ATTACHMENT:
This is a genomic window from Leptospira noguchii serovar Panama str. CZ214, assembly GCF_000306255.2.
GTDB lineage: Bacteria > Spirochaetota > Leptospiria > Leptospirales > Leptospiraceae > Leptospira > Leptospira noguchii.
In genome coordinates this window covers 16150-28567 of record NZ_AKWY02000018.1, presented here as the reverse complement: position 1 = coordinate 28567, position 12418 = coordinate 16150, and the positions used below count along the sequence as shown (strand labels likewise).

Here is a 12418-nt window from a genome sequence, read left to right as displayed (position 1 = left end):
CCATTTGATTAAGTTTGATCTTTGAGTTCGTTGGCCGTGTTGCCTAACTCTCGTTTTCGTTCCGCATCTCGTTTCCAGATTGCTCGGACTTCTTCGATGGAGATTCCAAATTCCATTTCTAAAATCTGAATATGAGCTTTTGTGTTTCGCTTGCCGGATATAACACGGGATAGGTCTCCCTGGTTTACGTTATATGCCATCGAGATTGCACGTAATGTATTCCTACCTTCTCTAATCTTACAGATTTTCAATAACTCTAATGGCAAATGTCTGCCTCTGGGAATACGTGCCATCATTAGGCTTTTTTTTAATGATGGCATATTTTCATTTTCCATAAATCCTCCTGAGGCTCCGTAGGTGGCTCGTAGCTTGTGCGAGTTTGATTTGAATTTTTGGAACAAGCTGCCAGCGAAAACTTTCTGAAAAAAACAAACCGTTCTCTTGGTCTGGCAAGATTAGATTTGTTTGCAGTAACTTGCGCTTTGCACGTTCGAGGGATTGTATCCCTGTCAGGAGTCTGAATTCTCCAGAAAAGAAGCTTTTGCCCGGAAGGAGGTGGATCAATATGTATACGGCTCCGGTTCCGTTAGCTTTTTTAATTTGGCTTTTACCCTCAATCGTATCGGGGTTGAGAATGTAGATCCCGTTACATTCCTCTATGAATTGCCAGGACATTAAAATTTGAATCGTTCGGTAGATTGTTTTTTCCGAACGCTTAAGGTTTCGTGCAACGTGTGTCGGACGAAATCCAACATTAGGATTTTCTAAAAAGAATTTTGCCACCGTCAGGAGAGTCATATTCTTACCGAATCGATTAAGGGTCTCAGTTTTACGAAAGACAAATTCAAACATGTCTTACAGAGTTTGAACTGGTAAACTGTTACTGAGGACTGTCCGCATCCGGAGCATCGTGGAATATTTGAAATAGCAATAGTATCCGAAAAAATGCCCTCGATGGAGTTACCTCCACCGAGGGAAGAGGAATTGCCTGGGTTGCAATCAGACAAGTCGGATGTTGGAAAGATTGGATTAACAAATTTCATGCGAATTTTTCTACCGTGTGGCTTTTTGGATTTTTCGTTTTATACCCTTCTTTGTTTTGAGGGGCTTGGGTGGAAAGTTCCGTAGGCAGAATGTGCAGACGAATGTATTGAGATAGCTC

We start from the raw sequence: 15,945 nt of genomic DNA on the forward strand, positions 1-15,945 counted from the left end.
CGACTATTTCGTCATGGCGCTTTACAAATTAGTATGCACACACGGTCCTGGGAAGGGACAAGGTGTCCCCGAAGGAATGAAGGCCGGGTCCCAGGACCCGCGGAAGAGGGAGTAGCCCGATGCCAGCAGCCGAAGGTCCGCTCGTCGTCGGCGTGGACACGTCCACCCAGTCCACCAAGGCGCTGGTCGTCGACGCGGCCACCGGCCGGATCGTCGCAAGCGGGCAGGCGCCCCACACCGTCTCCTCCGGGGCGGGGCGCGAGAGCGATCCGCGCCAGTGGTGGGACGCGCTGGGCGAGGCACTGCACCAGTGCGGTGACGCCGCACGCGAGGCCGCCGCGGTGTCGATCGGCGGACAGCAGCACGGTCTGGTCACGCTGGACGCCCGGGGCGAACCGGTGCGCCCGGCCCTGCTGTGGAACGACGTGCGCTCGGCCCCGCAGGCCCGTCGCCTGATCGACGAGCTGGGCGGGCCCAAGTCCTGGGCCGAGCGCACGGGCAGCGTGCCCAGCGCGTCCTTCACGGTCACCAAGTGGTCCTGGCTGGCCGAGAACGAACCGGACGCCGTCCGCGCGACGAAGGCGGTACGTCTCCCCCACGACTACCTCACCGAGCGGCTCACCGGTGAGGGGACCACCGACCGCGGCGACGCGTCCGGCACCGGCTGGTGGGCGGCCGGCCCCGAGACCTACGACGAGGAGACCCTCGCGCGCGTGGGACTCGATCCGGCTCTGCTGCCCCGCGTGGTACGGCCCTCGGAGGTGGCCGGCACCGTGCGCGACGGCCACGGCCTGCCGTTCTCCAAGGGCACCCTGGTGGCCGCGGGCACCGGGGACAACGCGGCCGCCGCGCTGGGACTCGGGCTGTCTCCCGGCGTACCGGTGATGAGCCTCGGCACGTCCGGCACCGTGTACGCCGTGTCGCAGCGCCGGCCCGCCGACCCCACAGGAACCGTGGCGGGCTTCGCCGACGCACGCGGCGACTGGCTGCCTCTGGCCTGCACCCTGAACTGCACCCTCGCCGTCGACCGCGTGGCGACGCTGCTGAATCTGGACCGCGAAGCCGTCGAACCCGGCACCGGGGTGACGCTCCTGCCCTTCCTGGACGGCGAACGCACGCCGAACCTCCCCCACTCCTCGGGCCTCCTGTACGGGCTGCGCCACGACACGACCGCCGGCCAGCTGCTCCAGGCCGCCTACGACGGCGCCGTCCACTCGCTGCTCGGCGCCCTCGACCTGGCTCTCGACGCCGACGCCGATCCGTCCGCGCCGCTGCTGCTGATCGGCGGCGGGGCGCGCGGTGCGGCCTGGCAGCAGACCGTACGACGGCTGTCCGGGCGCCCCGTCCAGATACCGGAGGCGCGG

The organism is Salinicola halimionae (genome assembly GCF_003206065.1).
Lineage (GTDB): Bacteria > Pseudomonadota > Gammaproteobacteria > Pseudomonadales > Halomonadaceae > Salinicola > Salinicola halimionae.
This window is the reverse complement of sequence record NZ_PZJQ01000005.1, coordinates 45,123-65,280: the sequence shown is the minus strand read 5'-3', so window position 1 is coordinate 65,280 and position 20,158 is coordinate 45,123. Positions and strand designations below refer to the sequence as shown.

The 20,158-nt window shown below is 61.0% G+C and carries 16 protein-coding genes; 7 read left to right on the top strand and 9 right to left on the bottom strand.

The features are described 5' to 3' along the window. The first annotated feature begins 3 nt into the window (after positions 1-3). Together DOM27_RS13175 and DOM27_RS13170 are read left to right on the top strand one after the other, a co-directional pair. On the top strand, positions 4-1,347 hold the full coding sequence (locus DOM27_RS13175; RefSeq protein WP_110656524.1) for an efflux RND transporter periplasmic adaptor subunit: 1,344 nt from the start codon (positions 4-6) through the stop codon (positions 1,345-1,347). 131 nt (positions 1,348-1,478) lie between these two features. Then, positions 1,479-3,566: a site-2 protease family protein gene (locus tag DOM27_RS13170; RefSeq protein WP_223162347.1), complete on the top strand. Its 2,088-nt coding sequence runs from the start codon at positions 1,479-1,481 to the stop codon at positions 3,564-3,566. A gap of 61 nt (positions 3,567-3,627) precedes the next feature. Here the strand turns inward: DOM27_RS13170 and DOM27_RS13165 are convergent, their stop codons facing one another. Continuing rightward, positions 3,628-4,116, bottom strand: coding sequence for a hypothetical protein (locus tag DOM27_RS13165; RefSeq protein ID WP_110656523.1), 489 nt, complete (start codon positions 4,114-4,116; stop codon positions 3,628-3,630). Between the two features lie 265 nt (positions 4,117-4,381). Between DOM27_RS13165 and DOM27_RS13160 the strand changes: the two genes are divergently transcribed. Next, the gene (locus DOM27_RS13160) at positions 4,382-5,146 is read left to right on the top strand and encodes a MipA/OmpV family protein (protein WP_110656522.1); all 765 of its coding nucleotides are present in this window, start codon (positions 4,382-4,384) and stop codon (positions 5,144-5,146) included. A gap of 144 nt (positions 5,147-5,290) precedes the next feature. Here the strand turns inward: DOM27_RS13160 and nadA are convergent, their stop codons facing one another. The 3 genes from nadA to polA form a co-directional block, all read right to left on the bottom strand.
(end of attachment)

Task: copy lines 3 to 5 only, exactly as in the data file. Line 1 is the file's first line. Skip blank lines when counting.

In genome coordinates this window covers 16150-28567 of record NZ_AKWY02000018.1, presented here as the reverse complement: position 1 = coordinate 28567, position 12418 = coordinate 16150, and the positions used below count along the sequence as shown (strand labels likewise).

Here is a 12418-nt window from a genome sequence, read left to right as displayed (position 1 = left end):
CCATTTGATTAAGTTTGATCTTTGAGTTCGTTGGCCGTGTTGCCTAACTCTCGTTTTCGTTCCGCATCTCGTTTCCAGATTGCTCGGACTTCTTCGATGGAGATTCCAAATTCCATTTCTAAAATCTGAATATGAGCTTTTGTGTTTCGCTTGCCGGATATAACACGGGATAGGTCTCCCTGGTTTACGTTATATGCCATCGAGATTGCACGTAATGTATTCCTACCTTCTCTAATCTTACAGATTTTCAATAACTCTAATGGCAAATGTCTGCCTCTGGGAATACGTGCCATCATTAGGCTTTTTTTTAATGATGGCATATTTTCATTTTCCATAAATCCTCCTGAGGCTCCGTAGGTGGCTCGTAGCTTGTGCGAGTTTGATTTGAATTTTTGGAACAAGCTGCCAGCGAAAACTTTCTGAAAAAAACAAACCGTTCTCTTGGTCTGGCAAGATTAGATTTGTTTGCAGTAACTTGCGCTTTGCACGTTCGAGGGATTGTATCCCTGTCAGGAGTCTGAATTCTCCAGAAAAGAAGCTTTTGCCCGGAAGGAGGTGGATCAATATGTATACGGCTCCGGTTCCGTTAGCTTTTTTAATTTGGCTTTTACCCTCAATCGTATCGGGGTTGAGAATGTAGATCCCGTTACATTCCTCTATGAATTGCCAGGACATTAAAATTTGAATCGTTCGGTAGATTGTTTTTTCCGAACGCTTAAGGTTTCGTGCAACGTGTGTCGGACGAAATCCAACATTAGGATTTTCTAAAAAGAATTTTGCCACCGTCAGGAGAGTCATATTCTTACCGAATCGATTAAGGGTCTCAGTTTTACGAAAGACAAATTCAAACATGTCTTACAGAGTTTGAACTGGTAAACTGTTACTGAGGACTGTCCGCATCCGGAGCATCGTGGAATATTTGAAATAGCAATAGTATCCGAAAAAATGCCCTCGATGGAGTTACCTCCACCGAGGGAAGAGGAATTGCCTGGGTTGCAATCAGACAAGTCGGATGTTGGAAAGATTGGATTAACAAATTTCATGCGAATTTTTCTACCGTGTGGCTTTTTGGATTTTTCGTTTTATACCCTTCTTTGTTTTGAGGGGCTTGGGTGGAAAGTTCCGTAGGCAGAATGTGCAGACGAATGTATTGAGATAGCTC